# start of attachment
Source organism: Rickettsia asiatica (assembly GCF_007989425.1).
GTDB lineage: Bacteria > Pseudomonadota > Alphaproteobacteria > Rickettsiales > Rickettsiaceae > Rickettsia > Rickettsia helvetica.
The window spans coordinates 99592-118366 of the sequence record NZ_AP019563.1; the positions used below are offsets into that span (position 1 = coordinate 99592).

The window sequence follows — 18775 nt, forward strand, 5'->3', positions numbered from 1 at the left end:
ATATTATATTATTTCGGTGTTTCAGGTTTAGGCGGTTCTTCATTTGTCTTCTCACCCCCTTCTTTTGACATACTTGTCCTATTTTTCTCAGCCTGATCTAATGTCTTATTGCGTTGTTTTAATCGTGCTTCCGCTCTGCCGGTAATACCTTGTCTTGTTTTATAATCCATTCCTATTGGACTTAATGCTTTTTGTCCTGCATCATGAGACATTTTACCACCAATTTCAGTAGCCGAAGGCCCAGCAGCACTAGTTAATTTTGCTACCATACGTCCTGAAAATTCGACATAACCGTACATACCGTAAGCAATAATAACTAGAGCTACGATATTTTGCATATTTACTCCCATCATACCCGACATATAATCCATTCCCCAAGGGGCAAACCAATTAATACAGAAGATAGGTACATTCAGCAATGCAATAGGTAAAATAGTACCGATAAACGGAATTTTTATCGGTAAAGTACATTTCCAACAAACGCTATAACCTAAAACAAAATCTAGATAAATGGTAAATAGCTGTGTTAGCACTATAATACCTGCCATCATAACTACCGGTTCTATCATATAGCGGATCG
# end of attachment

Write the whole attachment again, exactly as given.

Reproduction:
Source organism: Rickettsia asiatica (assembly GCF_007989425.1).
GTDB lineage: Bacteria > Pseudomonadota > Alphaproteobacteria > Rickettsiales > Rickettsiaceae > Rickettsia > Rickettsia helvetica.
The window spans coordinates 99592-118366 of the sequence record NZ_AP019563.1; the positions used below are offsets into that span (position 1 = coordinate 99592).

The window sequence follows — 18775 nt, forward strand, 5'->3', positions numbered from 1 at the left end:
ATATTATATTATTTCGGTGTTTCAGGTTTAGGCGGTTCTTCATTTGTCTTCTCACCCCCTTCTTTTGACATACTTGTCCTATTTTTCTCAGCCTGATCTAATGTCTTATTGCGTTGTTTTAATCGTGCTTCCGCTCTGCCGGTAATACCTTGTCTTGTTTTATAATCCATTCCTATTGGACTTAATGCTTTTTGTCCTGCATCATGAGACATTTTACCACCAATTTCAGTAGCCGAAGGCCCAGCAGCACTAGTTAATTTTGCTACCATACGTCCTGAAAATTCGACATAACCGTACATACCGTAAGCAATAATAACTAGAGCTACGATATTTTGCATATTTACTCCCATCATACCCGACATATAATCCATTCCCCAAGGGGCAAACCAATTAATACAGAAGATAGGTACATTCAGCAATGCAATAGGTAAAATAGTACCGATAAACGGAATTTTTATCGGTAAAGTACATTTCCAACAAACGCTATAACCTAAAACAAAATCTAGATAAATGGTAAATAGCTGTGTTAGCACTATAATACCTGCCATCATAACTACCGGTTCTATCATATAGCGGATCG